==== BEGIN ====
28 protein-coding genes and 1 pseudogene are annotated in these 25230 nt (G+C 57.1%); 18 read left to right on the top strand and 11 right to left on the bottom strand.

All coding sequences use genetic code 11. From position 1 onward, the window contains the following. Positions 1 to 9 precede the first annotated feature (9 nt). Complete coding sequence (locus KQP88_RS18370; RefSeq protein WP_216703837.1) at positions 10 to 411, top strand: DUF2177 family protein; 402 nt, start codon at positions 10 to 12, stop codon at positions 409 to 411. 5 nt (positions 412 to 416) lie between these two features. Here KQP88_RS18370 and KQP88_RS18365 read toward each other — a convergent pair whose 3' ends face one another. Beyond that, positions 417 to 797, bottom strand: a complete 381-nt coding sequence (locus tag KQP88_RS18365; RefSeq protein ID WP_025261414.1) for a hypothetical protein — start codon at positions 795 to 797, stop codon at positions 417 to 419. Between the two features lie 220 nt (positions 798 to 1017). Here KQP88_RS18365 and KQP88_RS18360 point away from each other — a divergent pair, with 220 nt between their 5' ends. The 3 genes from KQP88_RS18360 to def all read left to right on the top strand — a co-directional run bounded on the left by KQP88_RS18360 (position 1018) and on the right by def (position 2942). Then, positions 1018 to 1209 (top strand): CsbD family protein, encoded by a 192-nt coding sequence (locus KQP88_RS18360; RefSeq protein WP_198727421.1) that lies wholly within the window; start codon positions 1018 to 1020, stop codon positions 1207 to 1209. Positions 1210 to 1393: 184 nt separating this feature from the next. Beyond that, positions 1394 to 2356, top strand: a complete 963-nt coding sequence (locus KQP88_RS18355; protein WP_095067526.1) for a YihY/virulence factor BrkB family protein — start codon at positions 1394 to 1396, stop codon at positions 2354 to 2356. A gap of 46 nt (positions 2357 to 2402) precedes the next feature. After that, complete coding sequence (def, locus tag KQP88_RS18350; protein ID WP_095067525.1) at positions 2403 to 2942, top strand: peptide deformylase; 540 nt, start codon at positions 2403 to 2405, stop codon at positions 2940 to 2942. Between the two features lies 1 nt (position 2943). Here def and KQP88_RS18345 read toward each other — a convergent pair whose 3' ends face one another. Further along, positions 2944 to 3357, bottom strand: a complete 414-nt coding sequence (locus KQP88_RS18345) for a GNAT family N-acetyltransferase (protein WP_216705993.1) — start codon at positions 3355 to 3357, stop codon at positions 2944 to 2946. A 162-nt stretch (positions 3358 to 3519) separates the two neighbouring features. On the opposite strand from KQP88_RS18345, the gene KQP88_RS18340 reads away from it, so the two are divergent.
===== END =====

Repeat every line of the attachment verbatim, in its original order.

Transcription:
28 protein-coding genes and 1 pseudogene are annotated in these 25230 nt (G+C 57.1%); 18 read left to right on the top strand and 11 right to left on the bottom strand.

All coding sequences use genetic code 11. From position 1 onward, the window contains the following. Positions 1 to 9 precede the first annotated feature (9 nt). Complete coding sequence (locus KQP88_RS18370; RefSeq protein WP_216703837.1) at positions 10 to 411, top strand: DUF2177 family protein; 402 nt, start codon at positions 10 to 12, stop codon at positions 409 to 411. 5 nt (positions 412 to 416) lie between these two features. Here KQP88_RS18370 and KQP88_RS18365 read toward each other — a convergent pair whose 3' ends face one another. Beyond that, positions 417 to 797, bottom strand: a complete 381-nt coding sequence (locus tag KQP88_RS18365; RefSeq protein ID WP_025261414.1) for a hypothetical protein — start codon at positions 795 to 797, stop codon at positions 417 to 419. Between the two features lie 220 nt (positions 798 to 1017). Here KQP88_RS18365 and KQP88_RS18360 point away from each other — a divergent pair, with 220 nt between their 5' ends. The 3 genes from KQP88_RS18360 to def all read left to right on the top strand — a co-directional run bounded on the left by KQP88_RS18360 (position 1018) and on the right by def (position 2942). Then, positions 1018 to 1209 (top strand): CsbD family protein, encoded by a 192-nt coding sequence (locus KQP88_RS18360; RefSeq protein WP_198727421.1) that lies wholly within the window; start codon positions 1018 to 1020, stop codon positions 1207 to 1209. Positions 1210 to 1393: 184 nt separating this feature from the next. Beyond that, positions 1394 to 2356, top strand: a complete 963-nt coding sequence (locus KQP88_RS18355; protein WP_095067526.1) for a YihY/virulence factor BrkB family protein — start codon at positions 1394 to 1396, stop codon at positions 2354 to 2356. A gap of 46 nt (positions 2357 to 2402) precedes the next feature. After that, complete coding sequence (def, locus tag KQP88_RS18350; protein ID WP_095067525.1) at positions 2403 to 2942, top strand: peptide deformylase; 540 nt, start codon at positions 2403 to 2405, stop codon at positions 2940 to 2942. Between the two features lies 1 nt (position 2943). Here def and KQP88_RS18345 read toward each other — a convergent pair whose 3' ends face one another. Further along, positions 2944 to 3357, bottom strand: a complete 414-nt coding sequence (locus KQP88_RS18345) for a GNAT family N-acetyltransferase (protein WP_216705993.1) — start codon at positions 3355 to 3357, stop codon at positions 2944 to 2946. A 162-nt stretch (positions 3358 to 3519) separates the two neighbouring features. On the opposite strand from KQP88_RS18345, the gene KQP88_RS18340 reads away from it, so the two are divergent.